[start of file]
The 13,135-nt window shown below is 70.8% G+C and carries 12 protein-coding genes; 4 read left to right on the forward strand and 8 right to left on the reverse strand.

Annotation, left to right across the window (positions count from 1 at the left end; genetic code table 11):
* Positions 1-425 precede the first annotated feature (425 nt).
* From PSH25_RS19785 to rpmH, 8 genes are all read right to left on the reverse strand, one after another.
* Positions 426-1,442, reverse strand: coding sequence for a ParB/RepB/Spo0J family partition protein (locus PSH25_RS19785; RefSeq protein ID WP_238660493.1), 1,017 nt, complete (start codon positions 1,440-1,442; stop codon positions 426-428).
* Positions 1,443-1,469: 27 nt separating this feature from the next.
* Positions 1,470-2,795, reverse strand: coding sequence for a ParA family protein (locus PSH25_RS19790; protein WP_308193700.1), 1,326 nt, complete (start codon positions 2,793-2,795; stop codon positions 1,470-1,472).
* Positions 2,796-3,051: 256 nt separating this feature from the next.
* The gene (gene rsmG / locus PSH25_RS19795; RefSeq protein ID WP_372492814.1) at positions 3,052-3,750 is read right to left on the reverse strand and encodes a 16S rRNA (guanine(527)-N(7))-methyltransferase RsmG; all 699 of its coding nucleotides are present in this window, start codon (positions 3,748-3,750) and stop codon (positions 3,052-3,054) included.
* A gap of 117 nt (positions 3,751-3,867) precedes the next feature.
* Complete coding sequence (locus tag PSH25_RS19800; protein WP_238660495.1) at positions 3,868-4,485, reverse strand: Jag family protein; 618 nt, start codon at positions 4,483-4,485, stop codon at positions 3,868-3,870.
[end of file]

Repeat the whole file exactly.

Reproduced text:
The 13,135-nt window shown below is 70.8% G+C and carries 12 protein-coding genes; 4 read left to right on the forward strand and 8 right to left on the reverse strand.

Annotation, left to right across the window (positions count from 1 at the left end; genetic code table 11):
* Positions 1-425 precede the first annotated feature (425 nt).
* From PSH25_RS19785 to rpmH, 8 genes are all read right to left on the reverse strand, one after another.
* Positions 426-1,442, reverse strand: coding sequence for a ParB/RepB/Spo0J family partition protein (locus PSH25_RS19785; RefSeq protein ID WP_238660493.1), 1,017 nt, complete (start codon positions 1,440-1,442; stop codon positions 426-428).
* Positions 1,443-1,469: 27 nt separating this feature from the next.
* Positions 1,470-2,795, reverse strand: coding sequence for a ParA family protein (locus PSH25_RS19790; protein WP_308193700.1), 1,326 nt, complete (start codon positions 2,793-2,795; stop codon positions 1,470-1,472).
* Positions 2,796-3,051: 256 nt separating this feature from the next.
* The gene (gene rsmG / locus PSH25_RS19795; RefSeq protein ID WP_372492814.1) at positions 3,052-3,750 is read right to left on the reverse strand and encodes a 16S rRNA (guanine(527)-N(7))-methyltransferase RsmG; all 699 of its coding nucleotides are present in this window, start codon (positions 3,748-3,750) and stop codon (positions 3,052-3,054) included.
* A gap of 117 nt (positions 3,751-3,867) precedes the next feature.
* Complete coding sequence (locus tag PSH25_RS19800; protein WP_238660495.1) at positions 3,868-4,485, reverse strand: Jag family protein; 618 nt, start codon at positions 4,483-4,485, stop codon at positions 3,868-3,870.